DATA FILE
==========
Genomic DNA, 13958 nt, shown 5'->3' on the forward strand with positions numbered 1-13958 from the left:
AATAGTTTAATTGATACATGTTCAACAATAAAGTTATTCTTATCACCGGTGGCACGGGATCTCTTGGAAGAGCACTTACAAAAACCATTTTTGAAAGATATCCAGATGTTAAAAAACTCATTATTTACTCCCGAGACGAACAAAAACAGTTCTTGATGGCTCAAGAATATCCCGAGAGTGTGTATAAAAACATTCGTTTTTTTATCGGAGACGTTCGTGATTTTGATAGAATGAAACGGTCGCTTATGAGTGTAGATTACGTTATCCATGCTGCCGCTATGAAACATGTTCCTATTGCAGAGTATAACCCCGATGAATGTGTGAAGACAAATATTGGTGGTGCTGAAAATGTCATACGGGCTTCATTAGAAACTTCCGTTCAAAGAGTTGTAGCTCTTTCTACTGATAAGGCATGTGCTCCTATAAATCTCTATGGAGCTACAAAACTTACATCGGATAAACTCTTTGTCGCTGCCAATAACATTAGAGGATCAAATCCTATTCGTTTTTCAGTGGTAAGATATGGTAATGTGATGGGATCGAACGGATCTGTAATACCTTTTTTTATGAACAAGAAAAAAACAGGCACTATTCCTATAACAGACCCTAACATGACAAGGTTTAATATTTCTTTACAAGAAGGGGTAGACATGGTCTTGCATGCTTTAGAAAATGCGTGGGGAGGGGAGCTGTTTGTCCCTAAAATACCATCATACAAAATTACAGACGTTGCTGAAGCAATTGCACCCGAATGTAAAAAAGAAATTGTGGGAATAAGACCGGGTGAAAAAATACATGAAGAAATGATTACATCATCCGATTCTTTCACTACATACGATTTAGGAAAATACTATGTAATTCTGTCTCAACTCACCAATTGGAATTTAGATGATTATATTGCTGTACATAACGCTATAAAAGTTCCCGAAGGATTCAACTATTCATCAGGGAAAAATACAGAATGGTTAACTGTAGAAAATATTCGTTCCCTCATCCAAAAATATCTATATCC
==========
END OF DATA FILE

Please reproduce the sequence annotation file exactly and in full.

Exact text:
Genomic DNA, 13958 nt, shown 5'->3' on the forward strand with positions numbered 1-13958 from the left:
AATAGTTTAATTGATACATGTTCAACAATAAAGTTATTCTTATCACCGGTGGCACGGGATCTCTTGGAAGAGCACTTACAAAAACCATTTTTGAAAGATATCCAGATGTTAAAAAACTCATTATTTACTCCCGAGACGAACAAAAACAGTTCTTGATGGCTCAAGAATATCCCGAGAGTGTGTATAAAAACATTCGTTTTTTTATCGGAGACGTTCGTGATTTTGATAGAATGAAACGGTCGCTTATGAGTGTAGATTACGTTATCCATGCTGCCGCTATGAAACATGTTCCTATTGCAGAGTATAACCCCGATGAATGTGTGAAGACAAATATTGGTGGTGCTGAAAATGTCATACGGGCTTCATTAGAAACTTCCGTTCAAAGAGTTGTAGCTCTTTCTACTGATAAGGCATGTGCTCCTATAAATCTCTATGGAGCTACAAAACTTACATCGGATAAACTCTTTGTCGCTGCCAATAACATTAGAGGATCAAATCCTATTCGTTTTTCAGTGGTAAGATATGGTAATGTGATGGGATCGAACGGATCTGTAATACCTTTTTTTATGAACAAGAAAAAAACAGGCACTATTCCTATAACAGACCCTAACATGACAAGGTTTAATATTTCTTTACAAGAAGGGGTAGACATGGTCTTGCATGCTTTAGAAAATGCGTGGGGAGGGGAGCTGTTTGTCCCTAAAATACCATCATACAAAATTACAGACGTTGCTGAAGCAATTGCACCCGAATGTAAAAAAGAAATTGTGGGAATAAGACCGGGTGAAAAAATACATGAAGAAATGATTACATCATCCGATTCTTTCACTACATACGATTTAGGAAAATACTATGTAATTCTGTCTCAACTCACCAATTGGAATTTAGATGATTATATTGCTGTACATAACGCTATAAAAGTTCCCGAAGGATTCAACTATTCATCAGGGAAAAATACAGAATGGTTAACTGTAGAAAATATTCGTTCCCTCATCCAAAAATATCTATATCC